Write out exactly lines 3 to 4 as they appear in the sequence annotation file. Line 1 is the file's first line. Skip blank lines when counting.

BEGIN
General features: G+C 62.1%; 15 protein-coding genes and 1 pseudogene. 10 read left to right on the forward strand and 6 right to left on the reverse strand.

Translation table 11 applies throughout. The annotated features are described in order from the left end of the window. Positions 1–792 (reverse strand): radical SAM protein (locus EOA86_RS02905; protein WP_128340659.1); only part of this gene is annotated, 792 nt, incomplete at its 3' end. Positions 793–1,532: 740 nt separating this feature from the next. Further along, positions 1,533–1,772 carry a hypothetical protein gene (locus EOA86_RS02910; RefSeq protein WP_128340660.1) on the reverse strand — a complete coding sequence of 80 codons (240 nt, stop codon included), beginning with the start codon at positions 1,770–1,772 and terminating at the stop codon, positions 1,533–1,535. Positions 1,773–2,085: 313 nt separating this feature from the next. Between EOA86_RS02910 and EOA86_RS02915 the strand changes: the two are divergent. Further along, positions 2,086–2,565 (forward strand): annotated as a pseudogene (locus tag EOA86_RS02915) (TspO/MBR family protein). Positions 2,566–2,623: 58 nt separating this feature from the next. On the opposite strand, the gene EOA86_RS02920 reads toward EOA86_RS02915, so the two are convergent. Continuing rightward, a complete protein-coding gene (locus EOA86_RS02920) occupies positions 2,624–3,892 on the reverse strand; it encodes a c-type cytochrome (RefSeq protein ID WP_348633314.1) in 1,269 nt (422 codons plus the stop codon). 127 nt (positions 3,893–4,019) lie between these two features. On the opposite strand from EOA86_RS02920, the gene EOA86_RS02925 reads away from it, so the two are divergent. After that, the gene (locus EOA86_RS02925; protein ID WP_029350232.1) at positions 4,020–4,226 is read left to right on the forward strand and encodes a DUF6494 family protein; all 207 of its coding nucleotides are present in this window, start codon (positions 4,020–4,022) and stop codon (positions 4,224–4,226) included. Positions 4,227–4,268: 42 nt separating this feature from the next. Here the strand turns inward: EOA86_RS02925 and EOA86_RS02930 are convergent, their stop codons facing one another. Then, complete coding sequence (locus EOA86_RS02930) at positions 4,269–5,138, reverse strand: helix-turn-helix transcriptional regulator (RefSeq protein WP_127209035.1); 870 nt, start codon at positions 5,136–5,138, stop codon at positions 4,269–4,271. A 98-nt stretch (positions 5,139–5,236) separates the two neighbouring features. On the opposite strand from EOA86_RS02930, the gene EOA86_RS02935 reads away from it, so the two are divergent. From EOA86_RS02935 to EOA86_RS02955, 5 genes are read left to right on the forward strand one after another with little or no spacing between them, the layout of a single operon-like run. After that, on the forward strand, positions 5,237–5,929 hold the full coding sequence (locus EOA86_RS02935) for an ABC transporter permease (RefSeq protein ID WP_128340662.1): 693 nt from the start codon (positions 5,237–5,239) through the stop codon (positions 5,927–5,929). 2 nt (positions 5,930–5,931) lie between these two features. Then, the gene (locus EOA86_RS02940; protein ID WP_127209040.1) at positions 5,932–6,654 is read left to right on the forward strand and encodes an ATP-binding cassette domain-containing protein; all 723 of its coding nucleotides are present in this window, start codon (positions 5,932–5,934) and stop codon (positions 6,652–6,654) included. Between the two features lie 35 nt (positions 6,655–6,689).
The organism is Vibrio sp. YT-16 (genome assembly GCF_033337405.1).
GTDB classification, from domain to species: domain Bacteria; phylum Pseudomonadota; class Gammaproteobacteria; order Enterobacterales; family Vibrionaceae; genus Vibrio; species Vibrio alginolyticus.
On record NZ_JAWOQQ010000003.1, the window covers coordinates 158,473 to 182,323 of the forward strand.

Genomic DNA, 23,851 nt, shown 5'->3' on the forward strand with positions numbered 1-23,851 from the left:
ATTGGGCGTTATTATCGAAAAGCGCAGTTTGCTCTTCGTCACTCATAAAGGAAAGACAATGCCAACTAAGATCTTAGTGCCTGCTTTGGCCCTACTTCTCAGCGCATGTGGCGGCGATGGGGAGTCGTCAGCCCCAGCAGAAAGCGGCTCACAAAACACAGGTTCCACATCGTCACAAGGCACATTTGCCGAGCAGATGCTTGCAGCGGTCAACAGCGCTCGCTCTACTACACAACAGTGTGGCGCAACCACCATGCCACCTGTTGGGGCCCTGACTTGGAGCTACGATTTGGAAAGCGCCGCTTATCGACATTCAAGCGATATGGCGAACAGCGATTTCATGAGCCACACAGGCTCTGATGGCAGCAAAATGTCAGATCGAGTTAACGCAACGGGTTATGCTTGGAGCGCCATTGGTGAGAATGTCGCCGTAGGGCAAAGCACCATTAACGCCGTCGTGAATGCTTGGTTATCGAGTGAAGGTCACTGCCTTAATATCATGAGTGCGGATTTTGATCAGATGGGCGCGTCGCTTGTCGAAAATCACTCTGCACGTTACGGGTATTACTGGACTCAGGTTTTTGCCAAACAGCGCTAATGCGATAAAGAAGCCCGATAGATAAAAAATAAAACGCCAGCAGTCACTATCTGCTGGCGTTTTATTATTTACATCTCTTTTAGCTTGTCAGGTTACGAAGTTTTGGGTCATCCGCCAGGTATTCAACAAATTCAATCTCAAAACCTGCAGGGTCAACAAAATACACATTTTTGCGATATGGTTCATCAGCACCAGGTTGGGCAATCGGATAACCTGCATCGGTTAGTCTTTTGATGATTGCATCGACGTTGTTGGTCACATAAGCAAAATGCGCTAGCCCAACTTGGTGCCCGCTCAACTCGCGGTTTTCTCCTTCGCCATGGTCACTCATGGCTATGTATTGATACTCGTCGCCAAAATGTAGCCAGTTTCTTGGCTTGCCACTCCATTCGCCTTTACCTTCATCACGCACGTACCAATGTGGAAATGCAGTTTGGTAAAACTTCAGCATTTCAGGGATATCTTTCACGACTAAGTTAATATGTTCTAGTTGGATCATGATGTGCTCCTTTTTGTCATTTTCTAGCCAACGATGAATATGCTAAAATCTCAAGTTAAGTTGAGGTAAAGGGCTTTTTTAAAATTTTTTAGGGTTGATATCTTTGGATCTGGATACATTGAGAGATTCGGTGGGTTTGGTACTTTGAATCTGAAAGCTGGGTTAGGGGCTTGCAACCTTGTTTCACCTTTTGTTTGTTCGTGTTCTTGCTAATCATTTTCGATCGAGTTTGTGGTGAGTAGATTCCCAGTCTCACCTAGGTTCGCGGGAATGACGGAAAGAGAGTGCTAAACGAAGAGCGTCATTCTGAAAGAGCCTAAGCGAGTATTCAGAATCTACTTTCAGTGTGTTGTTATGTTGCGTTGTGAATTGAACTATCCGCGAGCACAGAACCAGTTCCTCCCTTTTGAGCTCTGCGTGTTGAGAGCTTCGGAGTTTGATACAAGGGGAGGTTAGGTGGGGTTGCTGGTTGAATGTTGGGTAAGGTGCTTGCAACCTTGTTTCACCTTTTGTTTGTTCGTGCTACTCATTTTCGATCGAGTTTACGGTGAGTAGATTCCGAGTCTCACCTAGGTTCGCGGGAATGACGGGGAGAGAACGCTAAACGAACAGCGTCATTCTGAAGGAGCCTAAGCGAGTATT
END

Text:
The organism is Vibrio sp. YT-16 (genome assembly GCF_033337405.1).
GTDB classification, from domain to species: domain Bacteria; phylum Pseudomonadota; class Gammaproteobacteria; order Enterobacterales; family Vibrionaceae; genus Vibrio; species Vibrio alginolyticus.